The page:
Getting a Clue
For those of you who may not be familiar with it, there is a seminal document called The Cluetrain Manifesto that defines a new style of communication in an age in which everyone and everything is electronically connected. Its premise, to which I subscribe, is that the internet is fundamentally different from mass media like television because it allows lots of people to have “human to human” conversations (with all the complexity and difficulty that implies) rather than being force fed a one-sided party line or mass marketing message.
There can be negative aspects to this ubiquetous connectedness. Some people hide behind the mask of anonymity on the internet to say and do cruel and destructive things. But, in the best case scenario, the web allows us to talk to each other and–under the right conditions of respect, transparency, and honesty–to learn and even grow into a community where people can disagree without being disagreeable. I believe Sequenza21 is one of those rare communities and that makes me proud.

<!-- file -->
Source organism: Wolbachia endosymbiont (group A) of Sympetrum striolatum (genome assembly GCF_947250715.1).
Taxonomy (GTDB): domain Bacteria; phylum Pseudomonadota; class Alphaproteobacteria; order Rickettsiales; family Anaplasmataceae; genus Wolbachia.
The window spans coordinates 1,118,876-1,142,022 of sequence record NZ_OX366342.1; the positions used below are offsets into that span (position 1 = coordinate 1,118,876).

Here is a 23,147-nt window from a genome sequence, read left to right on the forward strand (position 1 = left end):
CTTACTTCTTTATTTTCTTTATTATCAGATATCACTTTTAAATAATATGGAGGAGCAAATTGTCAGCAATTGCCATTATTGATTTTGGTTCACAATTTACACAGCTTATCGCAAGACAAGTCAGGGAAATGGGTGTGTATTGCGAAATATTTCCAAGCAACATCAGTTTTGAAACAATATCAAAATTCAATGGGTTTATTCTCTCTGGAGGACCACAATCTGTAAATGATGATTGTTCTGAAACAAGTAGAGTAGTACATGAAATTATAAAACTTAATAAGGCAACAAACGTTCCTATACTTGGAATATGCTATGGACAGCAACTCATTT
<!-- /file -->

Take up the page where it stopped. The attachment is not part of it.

The first of the Manifesto’s 95 theses is this: “Markets are conversations.” In other words, if people are talking seriously about your product, or your Whitney concert, that is a positive thing from both a human and commercial point of view.
Just an old hippie (and professional marketer’s) point of view.
p.s. We need a new conversation started over on the Composer Forum page. If you don’t have a user name or password to post something let me know and I’ll fix you up.
Lots of terrific new reviews over on the CD Review page.
I listen to the fantastic Counterstream radio (see toilet seat icon) while I work and yesterday heard a terrific piece by Ezra Sims and it occurred to me that somebody ought to voluteer to write a regular column here every week or every other week called something like “Underrated,” which would focus on composers we don’t hear much about.